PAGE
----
Isfahan(Half of the world)

The city is located at the center of Iran and known as Isfahan Nesf-e-Jahan (Isfahan half of the world) because of the vast number of tourism spots containing bridges, palaces and other historical placesSi-o-se-pol-thirty three bridges-, most of which are remained from the Safavid dynasty as the capital of Persia. The recommended places for visiting contains:

Si-o-se-pol (thirty three bridges):

The bridge is built in Safavid Dynasty about 500 hundred years ago at the center of the city. The bridge has thirty three arches that transfer the water to other side of bridge equally.

Pol-e-Khajoo (Khajoo bridge):

Just like the Si o Se pol, Pol-e-khajoo is built on the Zayandeh-Rood river in 1650. The bridge has twenty four arches and there is a octagonal pavilion in the center of the bridge that provide a complete view of the river.

Naqsh-e Jahan Square:

known as one of the largest squares of the world. The square is surrounded by covert bazar and markets, which are good places for buying souvenirs, specially Gaz and handicrafts.

Imam mosque:

which formerly known as the Shah Mosque is located at the south side of Naqsh-e Jahan Square. The mosque is one the very best examples of the Iranian outstanding glories with the unique design and architecture. The marvelous feature of the mosque is that the structure of mosque resonance the voice of Imam and enable him to speak with a low volume voice and still be heard by the people around the mosque.

Sheikh Lotfollah Mosque:

is a historical mosque in the Naqsh-e Jahan Square. The Mosque is completed in 1619 when Iran was under the reign of Shah Abbas I, from Safavid Dynasty. While unlike other Islamic mosques, there are no minarets, iwans, or courtyard, the interior and exterior designs are extremely complex and graceful. The mosaic tiles are seven colored and the tile work is among the finest in Iran. What is more, the king built the mosque in honor of Sheikh Lotfollah a great religious man who had migrated from Lebanon to the Mashhad and then Isfahan.

Aali Qapu:

Another palace in Isfahan, which is located at the western side of Naqsh-e Jahan square. There are lot ‘s of naturalistic paints on the walls.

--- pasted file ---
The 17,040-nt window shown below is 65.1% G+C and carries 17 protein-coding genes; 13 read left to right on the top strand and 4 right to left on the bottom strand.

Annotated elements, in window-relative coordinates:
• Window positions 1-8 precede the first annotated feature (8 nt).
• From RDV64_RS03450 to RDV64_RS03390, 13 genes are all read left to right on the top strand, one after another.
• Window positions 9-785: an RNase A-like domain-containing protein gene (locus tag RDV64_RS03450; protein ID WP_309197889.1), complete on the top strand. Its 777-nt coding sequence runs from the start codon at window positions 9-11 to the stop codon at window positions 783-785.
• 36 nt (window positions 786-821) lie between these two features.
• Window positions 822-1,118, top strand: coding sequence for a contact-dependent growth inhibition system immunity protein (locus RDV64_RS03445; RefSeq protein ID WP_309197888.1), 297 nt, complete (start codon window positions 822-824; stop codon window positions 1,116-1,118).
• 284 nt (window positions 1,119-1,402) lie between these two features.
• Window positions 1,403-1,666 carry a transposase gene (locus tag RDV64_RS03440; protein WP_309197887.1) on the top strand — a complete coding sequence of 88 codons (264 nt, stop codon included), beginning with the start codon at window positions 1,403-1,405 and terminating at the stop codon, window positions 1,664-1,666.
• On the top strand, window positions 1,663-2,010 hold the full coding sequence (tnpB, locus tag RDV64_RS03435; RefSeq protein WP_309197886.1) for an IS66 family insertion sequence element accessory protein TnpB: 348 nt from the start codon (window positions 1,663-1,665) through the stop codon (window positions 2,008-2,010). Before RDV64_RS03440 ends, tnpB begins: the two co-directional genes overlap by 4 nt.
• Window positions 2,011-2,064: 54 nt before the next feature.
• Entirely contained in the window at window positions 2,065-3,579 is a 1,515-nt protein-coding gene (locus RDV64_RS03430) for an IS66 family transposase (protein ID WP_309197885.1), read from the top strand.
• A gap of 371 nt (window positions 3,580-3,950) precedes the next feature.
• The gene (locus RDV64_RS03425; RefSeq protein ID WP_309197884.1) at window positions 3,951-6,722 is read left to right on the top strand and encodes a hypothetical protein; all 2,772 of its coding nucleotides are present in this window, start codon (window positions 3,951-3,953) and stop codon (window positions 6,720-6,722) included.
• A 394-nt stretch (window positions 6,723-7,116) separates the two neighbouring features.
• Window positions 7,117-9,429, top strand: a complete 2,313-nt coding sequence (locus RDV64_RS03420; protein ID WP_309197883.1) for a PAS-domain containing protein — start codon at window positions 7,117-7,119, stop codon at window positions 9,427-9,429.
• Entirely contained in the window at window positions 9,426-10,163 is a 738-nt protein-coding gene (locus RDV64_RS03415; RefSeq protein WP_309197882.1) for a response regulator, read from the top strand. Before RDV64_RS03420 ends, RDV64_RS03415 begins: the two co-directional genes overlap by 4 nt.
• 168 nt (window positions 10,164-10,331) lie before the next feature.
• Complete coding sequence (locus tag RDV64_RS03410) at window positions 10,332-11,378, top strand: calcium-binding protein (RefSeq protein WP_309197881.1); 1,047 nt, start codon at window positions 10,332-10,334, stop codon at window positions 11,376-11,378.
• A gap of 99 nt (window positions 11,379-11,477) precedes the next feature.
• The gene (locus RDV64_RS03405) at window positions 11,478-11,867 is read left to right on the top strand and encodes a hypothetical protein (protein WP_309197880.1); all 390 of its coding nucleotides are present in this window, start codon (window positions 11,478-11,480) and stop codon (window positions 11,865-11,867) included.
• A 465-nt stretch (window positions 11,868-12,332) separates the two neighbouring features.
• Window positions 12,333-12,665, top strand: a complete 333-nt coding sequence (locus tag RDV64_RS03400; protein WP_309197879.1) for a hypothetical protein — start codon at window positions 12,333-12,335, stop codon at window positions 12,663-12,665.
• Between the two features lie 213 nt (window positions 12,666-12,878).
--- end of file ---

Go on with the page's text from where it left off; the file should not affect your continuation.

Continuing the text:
Aali Qapu

Chehel sotoun (forty columns):

This is a palace built in the Safavid era. There is a pool just In the front of the palace. The intrance of the building is supported by 20 wooden columns and plus their reflection in the water of the pool, they have made the 40 columns from which the name of the palace is adopted.

Fire Temple:

The temple was used in Sassanid era on the top of a hill in the west of Isfahan. Most of the building are ruin by now, but the evidences of the remained four arches indicate a Zoroastrian fire temple back to pre-6th century. There is a circular tower just at the top of the hill, which was used for military purposes such as watching the enemies movements. The tower is known as the tower of sacrifice.

Vank Cathedral:

which is also known as the Church of the Saintly sister located at the new Jolfa region of Isfahan. The building has been completed at the 17th century and run by the group of Armenian lives there. Inside the church is painted about the stories of Jesus and stories of what happens to the Armenian by the Ottoman Empire. There are a library at the church building containing more than 700 handwritten books and a museum containing the painting and clothes and many other staff which was used at the time.

Eight Heaven:

A palace constructed in the Safavid era at the center of a huge garden. The palace have 2 floors containing beautiful arches and embellishments, which make it one of the glorious architectural remnants of the Safavid era, constructed under Sultan Suleiman order.


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